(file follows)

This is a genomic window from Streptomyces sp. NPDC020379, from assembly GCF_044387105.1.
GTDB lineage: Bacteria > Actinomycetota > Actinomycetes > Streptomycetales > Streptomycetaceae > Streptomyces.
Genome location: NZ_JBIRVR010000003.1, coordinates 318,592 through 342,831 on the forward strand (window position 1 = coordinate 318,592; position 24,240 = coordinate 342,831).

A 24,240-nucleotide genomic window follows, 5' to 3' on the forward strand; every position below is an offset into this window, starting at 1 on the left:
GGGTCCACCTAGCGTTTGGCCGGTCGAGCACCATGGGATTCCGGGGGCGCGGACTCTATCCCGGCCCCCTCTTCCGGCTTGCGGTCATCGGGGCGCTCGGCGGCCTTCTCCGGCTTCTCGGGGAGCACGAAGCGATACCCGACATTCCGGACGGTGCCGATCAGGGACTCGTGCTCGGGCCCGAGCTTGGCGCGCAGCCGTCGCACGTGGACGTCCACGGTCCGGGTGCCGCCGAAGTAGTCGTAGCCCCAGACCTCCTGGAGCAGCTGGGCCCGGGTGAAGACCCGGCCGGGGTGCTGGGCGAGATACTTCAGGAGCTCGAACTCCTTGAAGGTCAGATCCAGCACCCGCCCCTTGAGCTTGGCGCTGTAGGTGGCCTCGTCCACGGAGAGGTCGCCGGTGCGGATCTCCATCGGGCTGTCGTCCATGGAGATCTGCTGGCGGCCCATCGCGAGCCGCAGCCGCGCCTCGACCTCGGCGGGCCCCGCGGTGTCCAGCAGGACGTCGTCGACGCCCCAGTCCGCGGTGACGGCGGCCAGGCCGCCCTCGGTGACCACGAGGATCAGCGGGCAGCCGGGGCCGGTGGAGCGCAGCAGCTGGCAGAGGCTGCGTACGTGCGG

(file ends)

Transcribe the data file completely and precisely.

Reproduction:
This is a genomic window from Streptomyces sp. NPDC020379, from assembly GCF_044387105.1.
GTDB lineage: Bacteria > Actinomycetota > Actinomycetes > Streptomycetales > Streptomycetaceae > Streptomyces.
Genome location: NZ_JBIRVR010000003.1, coordinates 318,592 through 342,831 on the forward strand (window position 1 = coordinate 318,592; position 24,240 = coordinate 342,831).

A 24,240-nucleotide genomic window follows, 5' to 3' on the forward strand; every position below is an offset into this window, starting at 1 on the left:
GGGTCCACCTAGCGTTTGGCCGGTCGAGCACCATGGGATTCCGGGGGCGCGGACTCTATCCCGGCCCCCTCTTCCGGCTTGCGGTCATCGGGGCGCTCGGCGGCCTTCTCCGGCTTCTCGGGGAGCACGAAGCGATACCCGACATTCCGGACGGTGCCGATCAGGGACTCGTGCTCGGGCCCGAGCTTGGCGCGCAGCCGTCGCACGTGGACGTCCACGGTCCGGGTGCCGCCGAAGTAGTCGTAGCCCCAGACCTCCTGGAGCAGCTGGGCCCGGGTGAAGACCCGGCCGGGGTGCTGGGCGAGATACTTCAGGAGCTCGAACTCCTTGAAGGTCAGATCCAGCACCCGCCCCTTGAGCTTGGCGCTGTAGGTGGCCTCGTCCACGGAGAGGTCGCCGGTGCGGATCTCCATCGGGCTGTCGTCCATGGAGATCTGCTGGCGGCCCATCGCGAGCCGCAGCCGCGCCTCGACCTCGGCGGGCCCCGCGGTGTCCAGCAGGACGTCGTCGACGCCCCAGTCCGCGGTGACGGCGGCCAGGCCGCCCTCGGTGACCACGAGGATCAGCGGGCAGCCGGGGCCGGTGGAGCGCAGCAGCTGGCAGAGGCTGCGTACGTGCGG